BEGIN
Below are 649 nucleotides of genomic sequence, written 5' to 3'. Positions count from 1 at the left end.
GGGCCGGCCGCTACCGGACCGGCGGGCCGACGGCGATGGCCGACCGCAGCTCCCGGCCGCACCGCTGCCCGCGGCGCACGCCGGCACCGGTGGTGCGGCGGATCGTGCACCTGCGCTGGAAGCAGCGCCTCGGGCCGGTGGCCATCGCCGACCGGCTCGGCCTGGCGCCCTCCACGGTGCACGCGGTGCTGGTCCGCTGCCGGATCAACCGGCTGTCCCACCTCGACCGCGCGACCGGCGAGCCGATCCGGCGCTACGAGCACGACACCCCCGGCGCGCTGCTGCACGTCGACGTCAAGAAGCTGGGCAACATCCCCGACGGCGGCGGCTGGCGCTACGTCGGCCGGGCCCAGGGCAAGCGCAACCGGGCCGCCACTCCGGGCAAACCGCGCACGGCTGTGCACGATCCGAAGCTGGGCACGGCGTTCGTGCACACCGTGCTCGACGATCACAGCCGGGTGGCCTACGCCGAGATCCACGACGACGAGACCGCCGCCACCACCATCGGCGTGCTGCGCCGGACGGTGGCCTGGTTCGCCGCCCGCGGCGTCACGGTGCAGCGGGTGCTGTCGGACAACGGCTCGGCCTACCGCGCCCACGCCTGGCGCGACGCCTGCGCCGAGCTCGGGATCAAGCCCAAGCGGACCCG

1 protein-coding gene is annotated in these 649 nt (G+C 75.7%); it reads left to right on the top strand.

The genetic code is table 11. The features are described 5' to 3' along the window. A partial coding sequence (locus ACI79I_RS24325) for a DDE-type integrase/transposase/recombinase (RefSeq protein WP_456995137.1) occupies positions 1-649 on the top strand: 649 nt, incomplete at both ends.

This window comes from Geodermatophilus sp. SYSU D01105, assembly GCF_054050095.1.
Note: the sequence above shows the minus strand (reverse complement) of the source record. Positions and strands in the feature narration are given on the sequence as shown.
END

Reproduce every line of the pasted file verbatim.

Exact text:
Below are 649 nucleotides of genomic sequence, written 5' to 3'. Positions count from 1 at the left end.
GGGCCGGCCGCTACCGGACCGGCGGGCCGACGGCGATGGCCGACCGCAGCTCCCGGCCGCACCGCTGCCCGCGGCGCACGCCGGCACCGGTGGTGCGGCGGATCGTGCACCTGCGCTGGAAGCAGCGCCTCGGGCCGGTGGCCATCGCCGACCGGCTCGGCCTGGCGCCCTCCACGGTGCACGCGGTGCTGGTCCGCTGCCGGATCAACCGGCTGTCCCACCTCGACCGCGCGACCGGCGAGCCGATCCGGCGCTACGAGCACGACACCCCCGGCGCGCTGCTGCACGTCGACGTCAAGAAGCTGGGCAACATCCCCGACGGCGGCGGCTGGCGCTACGTCGGCCGGGCCCAGGGCAAGCGCAACCGGGCCGCCACTCCGGGCAAACCGCGCACGGCTGTGCACGATCCGAAGCTGGGCACGGCGTTCGTGCACACCGTGCTCGACGATCACAGCCGGGTGGCCTACGCCGAGATCCACGACGACGAGACCGCCGCCACCACCATCGGCGTGCTGCGCCGGACGGTGGCCTGGTTCGCCGCCCGCGGCGTCACGGTGCAGCGGGTGCTGTCGGACAACGGCTCGGCCTACCGCGCCCACGCCTGGCGCGACGCCTGCGCCGAGCTCGGGATCAAGCCCAAGCGGACCCG

1 protein-coding gene is annotated in these 649 nt (G+C 75.7%); it reads left to right on the top strand.

The genetic code is table 11. The features are described 5' to 3' along the window. A partial coding sequence (locus ACI79I_RS24325) for a DDE-type integrase/transposase/recombinase (RefSeq protein WP_456995137.1) occupies positions 1-649 on the top strand: 649 nt, incomplete at both ends.

This window comes from Geodermatophilus sp. SYSU D01105, assembly GCF_054050095.1.
Note: the sequence above shows the minus strand (reverse complement) of the source record. Positions and strands in the feature narration are given on the sequence as shown.